August 22

So, its been a week or so since I wrote in my journal. Writing the Ship's Log on passage kinda uses up all my writing energy so I usually don't do both the log and a journal. Today is our second day at Suvarov, our first full day. We arrived here yesterday morning around 9am in blowing wind and rain squalls and it's the same today. The wind blew last night up to 20k and is now steady around 16k with gusts to 20 and above. The anchorage, like the Tuomotus, is on the wrong side of the lagoon and thus we have 2-3ft waves in the anchorage. Since the wind and waves are coming from the same direction we are pointed right into the waves and there is no side to side rolling, only a fore and aft bouncing. Fortunately our boat is large enough that the motion is subdued, but some of the smaller boats here are really riding wildly. One small German boat next to us is regularly burying their bow in the water.

Suvarov has held a magical appeal for me since I first read about the island 10+ years ago in a book by the famous French sailor Bernard Moitessier. Moitessier used to visit Suvarov often and spent time with the recluse New Zealander Tom Neale who made this island his home for several years in the 60s and 70s. Neale lived here in seclusion in an abandoned coast watcher's hut built during WWII by NZ to watch for Japanese aircraft. Neale also built some other crude structures on the island and a stone jetty, by hand, which was destroyed each year in storms and rebuilt by him, alone, each year. His book "An Island to Oneself" is a fascinating read and has nothing at all to do with Sailing or boats, except that his only visitors while living the hermit life were cruising sailors who would occasionally stop by. Moitessier was one such sailor though his visits were often more lengthy then most. He even built a little hut on one of the other motus where he spent months with his wife and child. In some sense Moitessier and Neale had a lot in common, both lived on the fringe of society and eschewed modern culture and convenience. Of course, Moitessier's books are all about sailing and not about being a hermit, but even non-sailors would find his writing interesting.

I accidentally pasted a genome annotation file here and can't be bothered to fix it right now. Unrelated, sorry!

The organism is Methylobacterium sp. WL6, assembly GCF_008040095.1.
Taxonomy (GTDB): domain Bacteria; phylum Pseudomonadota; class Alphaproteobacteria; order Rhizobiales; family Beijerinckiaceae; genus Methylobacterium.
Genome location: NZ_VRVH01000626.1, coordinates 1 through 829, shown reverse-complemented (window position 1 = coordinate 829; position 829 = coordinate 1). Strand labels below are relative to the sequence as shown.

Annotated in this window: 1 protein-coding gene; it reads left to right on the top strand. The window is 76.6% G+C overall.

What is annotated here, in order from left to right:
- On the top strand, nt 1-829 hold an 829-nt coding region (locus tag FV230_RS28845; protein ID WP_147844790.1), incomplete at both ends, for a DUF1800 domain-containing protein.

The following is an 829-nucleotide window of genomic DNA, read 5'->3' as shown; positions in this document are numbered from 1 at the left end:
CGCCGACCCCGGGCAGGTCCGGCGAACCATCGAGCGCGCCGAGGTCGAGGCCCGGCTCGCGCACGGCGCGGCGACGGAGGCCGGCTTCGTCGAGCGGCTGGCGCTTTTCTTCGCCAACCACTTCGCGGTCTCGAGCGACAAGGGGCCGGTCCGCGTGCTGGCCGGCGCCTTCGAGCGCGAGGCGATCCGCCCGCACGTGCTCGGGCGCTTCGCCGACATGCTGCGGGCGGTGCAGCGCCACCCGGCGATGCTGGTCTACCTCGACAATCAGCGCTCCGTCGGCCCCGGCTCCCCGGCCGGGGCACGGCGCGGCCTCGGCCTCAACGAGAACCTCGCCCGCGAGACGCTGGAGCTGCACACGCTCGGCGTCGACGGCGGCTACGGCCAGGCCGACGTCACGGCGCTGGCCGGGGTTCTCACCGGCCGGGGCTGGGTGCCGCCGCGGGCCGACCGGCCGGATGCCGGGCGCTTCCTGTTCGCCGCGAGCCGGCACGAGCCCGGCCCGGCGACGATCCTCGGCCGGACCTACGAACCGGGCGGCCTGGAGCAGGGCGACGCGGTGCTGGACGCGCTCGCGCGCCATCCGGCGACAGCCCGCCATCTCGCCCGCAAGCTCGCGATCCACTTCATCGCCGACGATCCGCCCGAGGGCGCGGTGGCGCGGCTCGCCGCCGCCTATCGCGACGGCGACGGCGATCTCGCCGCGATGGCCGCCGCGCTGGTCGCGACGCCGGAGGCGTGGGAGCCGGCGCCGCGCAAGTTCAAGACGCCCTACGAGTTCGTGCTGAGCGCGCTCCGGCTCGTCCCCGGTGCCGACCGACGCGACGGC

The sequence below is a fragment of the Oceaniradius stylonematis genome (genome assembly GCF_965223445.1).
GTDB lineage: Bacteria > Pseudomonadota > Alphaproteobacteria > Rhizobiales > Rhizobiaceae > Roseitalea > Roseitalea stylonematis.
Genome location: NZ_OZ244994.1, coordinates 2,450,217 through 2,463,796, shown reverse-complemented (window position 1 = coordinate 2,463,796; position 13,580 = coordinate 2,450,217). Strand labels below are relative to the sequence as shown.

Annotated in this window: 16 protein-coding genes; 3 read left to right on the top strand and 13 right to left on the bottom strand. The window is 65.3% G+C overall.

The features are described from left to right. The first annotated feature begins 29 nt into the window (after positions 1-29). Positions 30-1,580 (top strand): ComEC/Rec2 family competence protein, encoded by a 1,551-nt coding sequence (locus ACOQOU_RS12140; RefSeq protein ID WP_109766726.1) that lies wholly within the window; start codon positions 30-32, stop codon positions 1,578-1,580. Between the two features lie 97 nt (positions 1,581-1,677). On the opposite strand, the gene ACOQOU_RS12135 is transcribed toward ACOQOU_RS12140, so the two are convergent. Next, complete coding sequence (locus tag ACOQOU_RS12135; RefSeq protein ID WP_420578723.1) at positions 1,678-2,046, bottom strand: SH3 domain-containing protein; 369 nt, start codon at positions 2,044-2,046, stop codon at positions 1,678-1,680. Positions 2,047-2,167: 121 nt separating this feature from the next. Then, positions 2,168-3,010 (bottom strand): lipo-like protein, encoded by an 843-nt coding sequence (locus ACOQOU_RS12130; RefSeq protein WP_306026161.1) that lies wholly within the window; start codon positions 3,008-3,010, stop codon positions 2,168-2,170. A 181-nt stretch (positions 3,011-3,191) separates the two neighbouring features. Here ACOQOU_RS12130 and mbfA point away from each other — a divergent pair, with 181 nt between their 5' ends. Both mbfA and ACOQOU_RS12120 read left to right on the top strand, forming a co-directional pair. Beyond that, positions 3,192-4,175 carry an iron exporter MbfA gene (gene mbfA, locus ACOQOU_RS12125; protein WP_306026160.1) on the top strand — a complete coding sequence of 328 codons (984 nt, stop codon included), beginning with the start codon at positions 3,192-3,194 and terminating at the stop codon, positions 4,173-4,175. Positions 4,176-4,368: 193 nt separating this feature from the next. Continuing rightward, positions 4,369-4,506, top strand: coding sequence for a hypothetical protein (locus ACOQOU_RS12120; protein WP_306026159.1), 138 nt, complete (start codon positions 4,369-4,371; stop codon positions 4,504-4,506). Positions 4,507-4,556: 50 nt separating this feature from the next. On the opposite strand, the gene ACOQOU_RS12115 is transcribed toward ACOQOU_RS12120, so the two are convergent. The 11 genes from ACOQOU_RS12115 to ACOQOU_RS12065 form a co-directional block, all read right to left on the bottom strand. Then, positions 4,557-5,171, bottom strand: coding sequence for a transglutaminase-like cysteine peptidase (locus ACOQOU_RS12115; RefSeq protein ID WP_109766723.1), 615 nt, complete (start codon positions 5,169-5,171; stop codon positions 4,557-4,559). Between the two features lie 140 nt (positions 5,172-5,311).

So, it is with both of these characters in my mind that I developed a desire to visit Suvarov. One of the great attractions is the lack of people here. Uninhabited islands are few and far between in the world and this one is blessed with a natural beauty and abundance of wildlife (below the water of course) which rivals any place on earth. Unfortunately, the same modern age which brought us the GPS and satellite telephones has also given courage to dozens of more sailors who might otherwise never venture forth to this corner of the earth. So it is not surprising that Suvarov now hosts dozens and dozens of boats each year whereas 30 or 20, or even 10 years ago the island might see 5 or 10 boats a year. Today there are 10 boats here, including the Queen Jane, and more are on the way!

Meanwhile, we have not really been able to enjoy the island since we arrived due to the high winds and rains, but we are hoping it clears in the next day or so and the calm, clear water will surround us as it should, not these whitecaps and pouring rain.